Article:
Most people understand what “baby-proofing” a home is, but “elder-proofing?”
Just as not every home is suited for babies and toddlers, neither are they necessarily equipped for seniors who are living longer.
But the longer seniors reside in homes – whether their own or their adult children’s – that aren’t suited to their particular safety requirements, the greater their risk of suffering a personal injury, according to Yahoo! Homes.
The practice of “elder-proofing” a home may require extensive remodeling in some cases, but homeowners can do a number of things with just a toolbox, a few smart ideas and a weekend.
Here are seven handy tips Yahoo! Homes suggests to “elder-proof” a home:
Keep the nightlights on – Eyesight tends to deteriorate with age, so a home with dark shadows and gloomy hallways can be hazardous to a senior’s health. If the problem exists during the day as well as at night, install low-voltage track or recessed lighting that can remain on. Nightlights can also illuminate the path from the bedroom to the bathroom: just connect them to outlets with timers so they turn on at sunset, or consider a motion-activated nightlight that turns on when someone moves.
Clear the floor – About 33 percent of adults over 65 take a fall each year, according the Centers for Disease Control. One of the biggest culprits is throw rugs, which bunch up and become trip hazards. Avoid the two-sided tape that tacks them down and throw rugs away, instead. Make sure tile or vinyl floors are not cleaned with any wax products that make them slippery, as well.
Easy access – Homes built in the 1970s and ‘80s often had “sunken” living and family rooms accessible one or two steps down from the main floor level, which is a fall and broken hip waiting to happen for seniors. Eliminate the sunken floor or add a handrail, even if there are only one or two steps.
Stairs also present a challenge for seniors living in two-story homes, and many may limit their living quarters to the downstairs rather than try negotiating the stairs. Stair lifts, in which a person sits and rides up and down, are effective although they can be pricey ($8,000 to $15,000).
The wheelchair bound who need a ramp to get into their home may need a vertical platform lift if their property isn’t big enough for a ramp.
“These are like little elevators and they use a very small footprint,” Beth Kofsky of Home Assistive Technology in Miami tells Yahoo! Homes. “If someone is in a mobile home that sits 2 feet off the ground, it’s very easy to roll onto it, rise up to the door level and go. Price-wise, they’re around $4,000, which may compare very favorably to the cost of building a ramp outside your home.”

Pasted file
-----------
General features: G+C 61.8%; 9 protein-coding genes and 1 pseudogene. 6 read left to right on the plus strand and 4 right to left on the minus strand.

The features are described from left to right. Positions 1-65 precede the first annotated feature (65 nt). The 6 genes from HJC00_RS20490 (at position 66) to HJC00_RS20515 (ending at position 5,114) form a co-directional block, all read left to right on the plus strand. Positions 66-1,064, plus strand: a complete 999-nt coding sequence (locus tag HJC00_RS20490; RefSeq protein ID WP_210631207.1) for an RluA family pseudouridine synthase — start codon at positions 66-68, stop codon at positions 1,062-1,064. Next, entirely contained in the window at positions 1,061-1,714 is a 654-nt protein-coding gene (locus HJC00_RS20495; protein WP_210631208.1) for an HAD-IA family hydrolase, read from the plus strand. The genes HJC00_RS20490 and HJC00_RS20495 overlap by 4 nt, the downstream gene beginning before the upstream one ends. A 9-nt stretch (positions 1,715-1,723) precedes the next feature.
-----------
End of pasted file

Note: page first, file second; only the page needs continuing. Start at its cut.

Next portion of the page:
Hold on – Bathroom grab bars are a requirement for a mobility-challenged person. “Have the senior show you how he or she moves around in the bathroom: do they favor one side when they stand up or step into the shower?” says Ronnie Molles of Molles Life Services in Evanston, Ill.
A variety of grab bars are available, including some high-end products that don’t necessarily look like grab bars. Remember to follow directions carefully when installing, as they generally have to be attached to wall studs in order to be effective.
Get the water flowing – Hands that have depleted strength because of arthritis and other health issues may not turn faucet and shower handle knobs easily. Depending on the space around the faucet, levers can replace knobs. Also check the water heater to make sure the temperature is no higher than 120 degrees, as higher temperatures and slower reflexes could result in a nasty burn when bathing.
Staying mobile – Life gets difficult for someone who has to move around in a wheelchair or scooter. “Most homes aren’t built with wheelchairs in mind,” Lyn Gilbert a contractor and Certified Aging in Place Specialist based in Winter Park, Fla., tells Yahoo! Homes. “It takes some planning to make a home really work for someone confined to a wheelchair.”
Interior doorways as narrow as 24 inches don’t work when with a 32-inch-wide wheelchair. A contractor can install new frames that will widen bathroom and bedroom doorways. If the doorway is just slightly too small, a swing-away hinge, which pulls the door away and helps open more space, could help.
Curb Appeal – It's preferable as well as possible not to advertise that someone with limited mobility lives inside of a home. “The outdoor ramps I design don't look like wheelchair ramps, they look they're part of the home,” says Gilbert. “That’s important not just for safety but for home resale value.”
Other ways to make the home senior-friendly and still attractive include: making sure the address is clear and visible, that the porch lighting is clear, and a key lock box is mounted and stocked to let emergency staff or family get access inside.
“If you have a decorative table or two near the front door, make sure it’s secured to the wall so that the person can steady themselves before walking in if they need to,” Gilbert advises.
Source: Yahoo! Homes
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